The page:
Russia terrified watching monuments destroyed in Palmyra — culture ministerRussian Politics & Diplomacy January 21, 17:08
Russian bombers deliver successfully strikes on terrorists' facilities in SyriaWorld January 21, 15:39
Denmark uses Russian data in its application for expanding shelf — ministerBusiness & Economy January 21, 15:15
Agreement on bases in Syria to serve strengthening of stability in Middle East — MPRussian Politics & Diplomacy January 20, 21:18
Trump's inaugural address: When America is united, America is totally unstoppableWorld January 20, 20:57
Hermitage chief: New Palmyra destruction comes across as militants' vengeanceRussian Politics & Diplomacy January 20, 20:29
Russia's first deputy PM wants to keep current tax system for next political cycleBusiness & Economy January 20, 19:53
Russia’s Shipulin clinches gold in 20km individual race of IBU World Cup stage in ItalySport January 20, 19:18
Prominent Russian adventurer Konyukhov to take samples from Mariana Trench floorSociety & Culture January 20, 19:15
YEKATERINBURG, June 9. /TASS/. Russian programmer Valery Spiridonov, volunteering for history's first-ever head transplant surgery, will address a neurosurgeons' conference in the United States in a bid to prove the operation is possible.
Spiridonov is candidate for the $10 million procedure planned by Italian neurosurgeon Sergio Canavero. "I will attend the conference to take part in the presentation of Dr. Canavero's technique," Spiridonov told TASS on Tuesday.
"This conference is very important as we are planning to convince the world scientific community that the operation is for real," he said.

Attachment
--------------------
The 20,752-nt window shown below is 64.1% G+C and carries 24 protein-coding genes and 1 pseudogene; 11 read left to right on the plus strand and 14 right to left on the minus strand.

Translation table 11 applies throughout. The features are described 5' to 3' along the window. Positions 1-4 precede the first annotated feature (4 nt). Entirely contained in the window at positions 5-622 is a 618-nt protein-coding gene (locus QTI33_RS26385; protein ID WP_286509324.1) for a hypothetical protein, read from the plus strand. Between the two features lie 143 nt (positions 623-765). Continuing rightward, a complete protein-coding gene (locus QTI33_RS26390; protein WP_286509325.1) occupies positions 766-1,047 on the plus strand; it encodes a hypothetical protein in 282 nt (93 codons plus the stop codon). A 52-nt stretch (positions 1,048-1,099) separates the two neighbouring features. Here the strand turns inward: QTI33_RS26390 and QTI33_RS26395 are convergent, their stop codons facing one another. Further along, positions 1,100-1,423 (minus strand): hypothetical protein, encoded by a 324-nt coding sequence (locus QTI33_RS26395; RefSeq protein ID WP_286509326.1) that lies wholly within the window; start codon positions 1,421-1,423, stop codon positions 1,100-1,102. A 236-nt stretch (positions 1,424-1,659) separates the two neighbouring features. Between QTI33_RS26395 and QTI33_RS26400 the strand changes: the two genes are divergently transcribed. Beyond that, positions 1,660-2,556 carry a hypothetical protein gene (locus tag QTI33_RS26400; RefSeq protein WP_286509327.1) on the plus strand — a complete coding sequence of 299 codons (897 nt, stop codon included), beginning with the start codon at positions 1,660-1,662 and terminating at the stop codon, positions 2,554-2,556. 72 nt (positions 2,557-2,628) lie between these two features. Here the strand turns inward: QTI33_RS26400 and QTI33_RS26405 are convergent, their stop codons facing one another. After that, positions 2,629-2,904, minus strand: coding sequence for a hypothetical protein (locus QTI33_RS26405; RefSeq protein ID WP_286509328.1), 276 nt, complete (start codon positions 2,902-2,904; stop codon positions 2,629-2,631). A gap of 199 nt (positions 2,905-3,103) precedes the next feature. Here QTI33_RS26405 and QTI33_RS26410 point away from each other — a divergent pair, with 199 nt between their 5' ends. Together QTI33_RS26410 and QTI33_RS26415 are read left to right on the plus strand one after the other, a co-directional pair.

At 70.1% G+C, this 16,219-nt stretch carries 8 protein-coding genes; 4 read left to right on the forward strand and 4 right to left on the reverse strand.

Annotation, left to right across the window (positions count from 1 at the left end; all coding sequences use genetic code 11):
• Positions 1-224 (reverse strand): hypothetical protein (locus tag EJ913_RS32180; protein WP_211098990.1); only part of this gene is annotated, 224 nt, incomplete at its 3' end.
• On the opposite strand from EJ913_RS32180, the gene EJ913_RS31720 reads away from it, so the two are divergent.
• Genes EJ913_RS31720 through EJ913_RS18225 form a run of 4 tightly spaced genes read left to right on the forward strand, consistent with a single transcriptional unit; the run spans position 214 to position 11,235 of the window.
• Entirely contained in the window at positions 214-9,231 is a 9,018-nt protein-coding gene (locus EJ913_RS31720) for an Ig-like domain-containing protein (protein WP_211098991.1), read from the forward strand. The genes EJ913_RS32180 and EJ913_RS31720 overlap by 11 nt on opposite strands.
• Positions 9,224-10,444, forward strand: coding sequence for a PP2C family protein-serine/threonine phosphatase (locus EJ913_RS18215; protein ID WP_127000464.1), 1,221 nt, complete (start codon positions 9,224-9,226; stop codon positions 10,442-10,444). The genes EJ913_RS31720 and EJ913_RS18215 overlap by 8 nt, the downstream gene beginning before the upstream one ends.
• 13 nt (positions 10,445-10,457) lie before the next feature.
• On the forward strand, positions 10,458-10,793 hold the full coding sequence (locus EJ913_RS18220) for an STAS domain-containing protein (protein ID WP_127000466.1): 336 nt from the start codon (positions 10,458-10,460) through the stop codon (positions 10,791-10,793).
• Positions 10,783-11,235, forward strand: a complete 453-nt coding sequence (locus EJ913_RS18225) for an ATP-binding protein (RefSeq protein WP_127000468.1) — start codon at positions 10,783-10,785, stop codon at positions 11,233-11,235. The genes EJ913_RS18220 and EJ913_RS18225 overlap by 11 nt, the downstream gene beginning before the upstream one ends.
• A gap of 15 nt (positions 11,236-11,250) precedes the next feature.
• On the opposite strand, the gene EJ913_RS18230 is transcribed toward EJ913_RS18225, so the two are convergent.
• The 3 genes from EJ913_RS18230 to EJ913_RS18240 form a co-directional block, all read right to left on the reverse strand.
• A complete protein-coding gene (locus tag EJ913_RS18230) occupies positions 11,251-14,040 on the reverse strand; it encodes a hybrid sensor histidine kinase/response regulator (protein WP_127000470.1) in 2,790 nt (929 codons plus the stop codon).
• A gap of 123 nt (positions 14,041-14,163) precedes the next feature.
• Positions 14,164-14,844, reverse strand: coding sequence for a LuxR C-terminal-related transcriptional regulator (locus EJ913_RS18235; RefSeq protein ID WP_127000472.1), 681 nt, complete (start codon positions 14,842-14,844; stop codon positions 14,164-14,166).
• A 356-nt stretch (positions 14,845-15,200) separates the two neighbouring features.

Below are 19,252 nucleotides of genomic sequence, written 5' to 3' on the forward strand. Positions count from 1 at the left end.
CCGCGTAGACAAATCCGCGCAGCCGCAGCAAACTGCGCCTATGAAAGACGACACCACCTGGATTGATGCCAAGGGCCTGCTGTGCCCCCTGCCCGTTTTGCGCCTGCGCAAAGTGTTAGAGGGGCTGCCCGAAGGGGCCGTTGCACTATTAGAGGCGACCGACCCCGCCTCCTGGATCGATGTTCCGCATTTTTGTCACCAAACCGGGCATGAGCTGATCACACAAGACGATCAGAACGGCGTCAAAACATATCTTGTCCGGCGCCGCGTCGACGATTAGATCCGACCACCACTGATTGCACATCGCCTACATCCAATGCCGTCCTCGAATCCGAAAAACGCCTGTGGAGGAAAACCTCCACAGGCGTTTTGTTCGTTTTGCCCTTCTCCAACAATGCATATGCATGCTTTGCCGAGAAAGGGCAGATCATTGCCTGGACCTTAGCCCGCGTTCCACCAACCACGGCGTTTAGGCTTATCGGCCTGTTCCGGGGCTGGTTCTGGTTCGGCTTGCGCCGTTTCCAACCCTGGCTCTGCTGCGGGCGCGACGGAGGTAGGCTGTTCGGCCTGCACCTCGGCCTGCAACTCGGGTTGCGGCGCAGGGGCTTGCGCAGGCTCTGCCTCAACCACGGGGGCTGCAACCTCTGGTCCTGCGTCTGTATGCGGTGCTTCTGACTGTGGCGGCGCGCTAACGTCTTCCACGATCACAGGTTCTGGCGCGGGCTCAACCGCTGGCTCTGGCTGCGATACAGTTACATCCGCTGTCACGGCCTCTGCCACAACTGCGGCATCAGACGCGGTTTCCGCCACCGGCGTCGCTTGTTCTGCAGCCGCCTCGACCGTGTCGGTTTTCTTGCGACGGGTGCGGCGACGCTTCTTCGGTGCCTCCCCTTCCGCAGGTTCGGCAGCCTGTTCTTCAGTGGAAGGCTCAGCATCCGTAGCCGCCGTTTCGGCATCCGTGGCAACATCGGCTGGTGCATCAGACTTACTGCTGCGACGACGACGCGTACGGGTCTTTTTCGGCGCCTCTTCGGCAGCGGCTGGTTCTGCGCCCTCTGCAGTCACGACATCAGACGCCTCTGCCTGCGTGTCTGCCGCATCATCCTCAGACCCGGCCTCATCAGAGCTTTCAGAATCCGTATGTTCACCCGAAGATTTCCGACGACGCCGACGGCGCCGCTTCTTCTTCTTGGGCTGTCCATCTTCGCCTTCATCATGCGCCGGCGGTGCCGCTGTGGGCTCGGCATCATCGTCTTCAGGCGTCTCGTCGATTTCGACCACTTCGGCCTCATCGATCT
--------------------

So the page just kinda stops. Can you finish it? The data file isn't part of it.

"If the presentation is successful, we will be able to overcome bureaucratic problems," said Spiridonov, suffering from genetic muscular atrophy and confined to a wheelchair for life. The conference takes place in Annapolis, Maryland, on June 12.
Canavero has announced plans to build on experience of American neurosurgeon Robert J. White, known for head transplants on living monkeys. But leading Russian surgeon Anzor Khubutia last week dismissed Canavero's plans as "reckless".
"It may be real in the future," Khubutia said. "But it's hard to talk about head transplantation before spine regeneration becomes possible."
Academician Sergei Gotye, Russian Health Ministry chief transplantologist, said that "a head could be transplanted so it can wink and even open its mouth."
"I have no answer to the question of how to make the [transplanted] head control the donor body. And I am not sure Canavero has," he added.